The following factors prescribed by law are to guide our determination of whether attorney fees are reasonable and necessary:
(1) the time and labor required, the novelty and difficulty of the questions involved, and the skill required to perform the legal service properly;
(2) the likelihood ․ that the acceptance of the particular employment will preclude other employment by the lawyer;
(3) the fee customarily charged in the locality for similar legal services;
(4) the amount involved and the results obtained;
(5) the time limitations imposed by the client or by the circumstances;
(6) the nature and length of the professional relationship with the client;
(7) the experience, reputation, and ability of the lawyer or lawyers performing the services; and
(8) whether the fee is fixed or contingent on results obtained or uncertainty of collection before the legal services have been rendered.
tex. Disciplinary R. Prof. Conduct 1.04, reprinted in tex. Gov't Code, Ann., tit. 2, subtit. G app. (state Bar Rules, art. X, § 9); see Bocquet, 972 S.W.2d at 21 (referring court to rule 1.04) (citations omitted).
This Court has concluded that Stover's amended attorney fees' affidavit in support of an award of $9,000.00 was properly before the probate court as summary judgment evidence. In the affidavit, Terry D. Key, counsel for Stover, sets out his qualifications, details the work he conducted in connection with his representation of Stover in this matter, states that the fee was reasonable for services performed, and concludes that the fee charged is one customarily charged in similar matters and under similar circumstances. Columbia filed no controverting affidavit.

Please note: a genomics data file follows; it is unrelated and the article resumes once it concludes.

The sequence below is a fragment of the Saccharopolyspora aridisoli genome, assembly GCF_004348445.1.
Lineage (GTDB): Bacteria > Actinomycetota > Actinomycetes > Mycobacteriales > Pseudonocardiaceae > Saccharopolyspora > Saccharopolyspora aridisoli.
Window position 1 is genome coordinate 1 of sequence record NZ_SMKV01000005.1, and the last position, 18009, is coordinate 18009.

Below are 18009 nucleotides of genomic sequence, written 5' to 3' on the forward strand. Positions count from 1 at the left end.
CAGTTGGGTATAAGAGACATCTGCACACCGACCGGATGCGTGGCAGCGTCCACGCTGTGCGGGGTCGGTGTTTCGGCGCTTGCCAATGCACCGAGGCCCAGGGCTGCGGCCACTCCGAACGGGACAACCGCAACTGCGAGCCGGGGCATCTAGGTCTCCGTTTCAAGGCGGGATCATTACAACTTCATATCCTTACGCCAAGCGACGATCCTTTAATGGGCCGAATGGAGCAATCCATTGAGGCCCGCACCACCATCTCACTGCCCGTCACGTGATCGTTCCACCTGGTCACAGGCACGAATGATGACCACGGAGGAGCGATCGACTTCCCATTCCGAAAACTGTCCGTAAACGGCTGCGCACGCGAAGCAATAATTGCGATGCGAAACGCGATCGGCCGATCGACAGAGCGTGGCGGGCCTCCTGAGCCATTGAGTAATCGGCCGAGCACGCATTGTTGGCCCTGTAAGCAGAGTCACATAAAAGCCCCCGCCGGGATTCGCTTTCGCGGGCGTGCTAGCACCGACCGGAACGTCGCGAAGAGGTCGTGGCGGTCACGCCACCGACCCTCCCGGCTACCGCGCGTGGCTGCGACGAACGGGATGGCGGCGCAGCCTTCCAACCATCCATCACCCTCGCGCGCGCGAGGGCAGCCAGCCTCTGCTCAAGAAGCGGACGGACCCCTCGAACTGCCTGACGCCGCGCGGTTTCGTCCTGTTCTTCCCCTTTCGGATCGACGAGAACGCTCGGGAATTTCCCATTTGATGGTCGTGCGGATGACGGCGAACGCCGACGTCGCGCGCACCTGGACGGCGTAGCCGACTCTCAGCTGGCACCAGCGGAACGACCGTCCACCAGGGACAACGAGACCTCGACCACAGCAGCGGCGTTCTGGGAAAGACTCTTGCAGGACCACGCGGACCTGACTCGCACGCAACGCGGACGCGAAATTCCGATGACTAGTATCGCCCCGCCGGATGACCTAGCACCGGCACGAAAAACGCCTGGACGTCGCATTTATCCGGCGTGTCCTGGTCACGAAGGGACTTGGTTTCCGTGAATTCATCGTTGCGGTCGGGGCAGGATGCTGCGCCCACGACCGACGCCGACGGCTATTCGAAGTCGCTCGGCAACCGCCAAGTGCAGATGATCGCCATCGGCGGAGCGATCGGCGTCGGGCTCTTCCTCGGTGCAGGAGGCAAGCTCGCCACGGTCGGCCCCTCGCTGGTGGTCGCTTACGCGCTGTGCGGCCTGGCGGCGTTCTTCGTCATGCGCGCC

Based on the above, although each factor in rule 1.04 is not supported by the evidence, we do find that there was some evidence to support the award. Therefore, we cannot say that the probate court abused its discretion in determining there was sufficient evidence to award the $9,000.00 fee. Further, we cannot say the probate court abused its discretion in determining the fee was equitable and just. Accordingly, we overrule Columbia's fourth point of error.
In its fifth point of error, Columbia complains the trial court erred in failing to rule on its cross-motion for summary judgment. Because we conclude that the probate court properly granted summary judgment in favor of Stover on the basis of res judicata, we need not reach this point. See Malmgren v. Inverness Forest Residents Civic Club, Inc., 981 S.W.2d 875, 877 (Tex.App.-Houston [1st Dist.] 1998, no writ) (citing Holmes v. Morales, 924 S.W.2d 920, 922 (Tex.1996)) (court reviews ruling on opposing motion only if it finds one motion for summary judgment erroneously granted).
The judgment of the probate court is affirmed.
1. In order to secure a lien a hospital must file written notice of the lien with the county clerk of the county in which the injury occurred. See Acts 1983, 68th Leg., p. 3563, ch. 576, § 1, eff. Jan. 1, 1984, amended by Acts 1995, 74th Leg., ch. 1031, § 1, eff. Aug. 28, 1995 (current version at tex. Prop.Code Ann. § 55.005 (Vernon Supp.2000)).